Vedere Bio II, a gene therapy start-up that launched around two years ago, has decided to shut down after preclinical studies failed to meet their targets. The announcement was made by the company's chairman, Kevin Bitterman, and CEO, Cyrus Mozayeni.
“We had a bold mission, to discover and develop products for exceptional, genotype-agnostic vision restoration through a novel optogenetics approach. We set a high bar for success, and a broad set of preclinical efficacy studies were performed to determine if we cleared that bar. Based on the results of those studies, we made the difficult decision to discontinue our efforts,” the leaders posted on the Vedere Bio II website.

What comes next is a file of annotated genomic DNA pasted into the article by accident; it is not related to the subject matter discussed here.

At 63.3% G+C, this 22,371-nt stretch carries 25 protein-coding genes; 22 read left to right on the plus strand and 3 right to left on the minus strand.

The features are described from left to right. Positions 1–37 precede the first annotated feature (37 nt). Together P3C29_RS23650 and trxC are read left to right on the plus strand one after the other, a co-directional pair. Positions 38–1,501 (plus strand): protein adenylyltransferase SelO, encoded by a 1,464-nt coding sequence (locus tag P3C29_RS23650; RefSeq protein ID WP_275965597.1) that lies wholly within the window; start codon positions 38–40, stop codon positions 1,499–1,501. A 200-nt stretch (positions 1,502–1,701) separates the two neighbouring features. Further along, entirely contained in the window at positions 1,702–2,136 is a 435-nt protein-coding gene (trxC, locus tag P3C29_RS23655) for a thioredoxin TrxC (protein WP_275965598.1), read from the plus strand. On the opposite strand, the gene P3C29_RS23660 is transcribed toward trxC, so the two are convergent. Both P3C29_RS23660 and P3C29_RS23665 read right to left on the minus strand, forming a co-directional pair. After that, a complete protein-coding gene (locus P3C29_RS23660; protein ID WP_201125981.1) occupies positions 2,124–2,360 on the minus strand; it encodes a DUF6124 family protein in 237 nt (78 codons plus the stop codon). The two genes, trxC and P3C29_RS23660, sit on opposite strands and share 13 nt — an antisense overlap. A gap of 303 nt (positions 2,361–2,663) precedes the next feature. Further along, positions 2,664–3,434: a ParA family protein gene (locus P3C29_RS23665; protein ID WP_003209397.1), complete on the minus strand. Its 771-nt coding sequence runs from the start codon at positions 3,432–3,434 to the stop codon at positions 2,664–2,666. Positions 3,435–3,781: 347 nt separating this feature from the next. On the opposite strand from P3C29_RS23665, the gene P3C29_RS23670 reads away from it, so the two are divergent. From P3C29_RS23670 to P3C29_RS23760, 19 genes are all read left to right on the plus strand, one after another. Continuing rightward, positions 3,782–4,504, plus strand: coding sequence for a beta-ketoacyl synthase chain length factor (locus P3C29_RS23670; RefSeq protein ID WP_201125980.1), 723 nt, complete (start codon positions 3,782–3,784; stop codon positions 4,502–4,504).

Vedere II, based in Cambridge, Massachusetts, was established in May 2021, approximately 7 months after its predecessor, Vedere Bio, was acquired by Novartis for an upfront payment of around $150 million and up to $130 million in milestone payments. The assets Novartis obtained from the acquisition are in the preclinical development stage.
At the time of its launch, Vedere II had a team of 14 employees and focused on genetic medicines to treat various blindness disorders caused by mutations. The startup aimed to utilize adeno-associated virus capsids to target cells downstream of a malfunctioning photoreceptor and convert these cells into functional light-sensing proxies.
“The mission of vision restoration for the millions of people who suffer from both genetic and non-genetic causes of vision loss is a worthy one, and we believe the future is bright. We cheer for those of you who continue to carry the torch towards this goal and look forward to seeing your success,” Mr. Bitterman and Mr. Mozayeni stated on their website.